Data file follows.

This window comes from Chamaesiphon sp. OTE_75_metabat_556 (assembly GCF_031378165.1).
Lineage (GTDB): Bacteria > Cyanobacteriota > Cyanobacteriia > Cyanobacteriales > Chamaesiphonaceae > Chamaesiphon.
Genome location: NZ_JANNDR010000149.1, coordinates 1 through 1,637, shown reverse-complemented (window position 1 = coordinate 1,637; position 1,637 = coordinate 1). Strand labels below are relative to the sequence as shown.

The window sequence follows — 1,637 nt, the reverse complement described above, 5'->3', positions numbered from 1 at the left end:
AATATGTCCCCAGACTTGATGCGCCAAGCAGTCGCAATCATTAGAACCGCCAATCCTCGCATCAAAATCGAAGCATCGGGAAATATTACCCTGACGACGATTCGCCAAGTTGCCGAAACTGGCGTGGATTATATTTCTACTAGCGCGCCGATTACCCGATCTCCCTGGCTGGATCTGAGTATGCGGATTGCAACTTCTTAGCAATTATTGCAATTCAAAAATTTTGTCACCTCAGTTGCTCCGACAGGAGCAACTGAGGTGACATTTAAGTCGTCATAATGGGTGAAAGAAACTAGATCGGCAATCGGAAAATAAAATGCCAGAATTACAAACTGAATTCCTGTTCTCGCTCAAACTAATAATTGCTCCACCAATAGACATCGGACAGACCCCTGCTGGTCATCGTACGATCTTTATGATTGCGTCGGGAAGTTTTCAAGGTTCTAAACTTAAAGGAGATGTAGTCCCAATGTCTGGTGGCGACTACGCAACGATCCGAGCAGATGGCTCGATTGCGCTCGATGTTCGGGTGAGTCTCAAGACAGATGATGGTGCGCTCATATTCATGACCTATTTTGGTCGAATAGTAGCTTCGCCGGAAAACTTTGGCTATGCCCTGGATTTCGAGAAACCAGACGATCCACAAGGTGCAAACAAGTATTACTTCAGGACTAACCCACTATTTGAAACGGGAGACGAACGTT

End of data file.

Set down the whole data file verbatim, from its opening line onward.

This window comes from Chamaesiphon sp. OTE_75_metabat_556 (assembly GCF_031378165.1).
Lineage (GTDB): Bacteria > Cyanobacteriota > Cyanobacteriia > Cyanobacteriales > Chamaesiphonaceae > Chamaesiphon.
Genome location: NZ_JANNDR010000149.1, coordinates 1 through 1,637, shown reverse-complemented (window position 1 = coordinate 1,637; position 1,637 = coordinate 1). Strand labels below are relative to the sequence as shown.

The window sequence follows — 1,637 nt, the reverse complement described above, 5'->3', positions numbered from 1 at the left end:
AATATGTCCCCAGACTTGATGCGCCAAGCAGTCGCAATCATTAGAACCGCCAATCCTCGCATCAAAATCGAAGCATCGGGAAATATTACCCTGACGACGATTCGCCAAGTTGCCGAAACTGGCGTGGATTATATTTCTACTAGCGCGCCGATTACCCGATCTCCCTGGCTGGATCTGAGTATGCGGATTGCAACTTCTTAGCAATTATTGCAATTCAAAAATTTTGTCACCTCAGTTGCTCCGACAGGAGCAACTGAGGTGACATTTAAGTCGTCATAATGGGTGAAAGAAACTAGATCGGCAATCGGAAAATAAAATGCCAGAATTACAAACTGAATTCCTGTTCTCGCTCAAACTAATAATTGCTCCACCAATAGACATCGGACAGACCCCTGCTGGTCATCGTACGATCTTTATGATTGCGTCGGGAAGTTTTCAAGGTTCTAAACTTAAAGGAGATGTAGTCCCAATGTCTGGTGGCGACTACGCAACGATCCGAGCAGATGGCTCGATTGCGCTCGATGTTCGGGTGAGTCTCAAGACAGATGATGGTGCGCTCATATTCATGACCTATTTTGGTCGAATAGTAGCTTCGCCGGAAAACTTTGGCTATGCCCTGGATTTCGAGAAACCAGACGATCCACAAGGTGCAAACAAGTATTACTTCAGGACTAACCCACTATTTGAAACGGGAGACGAACGTT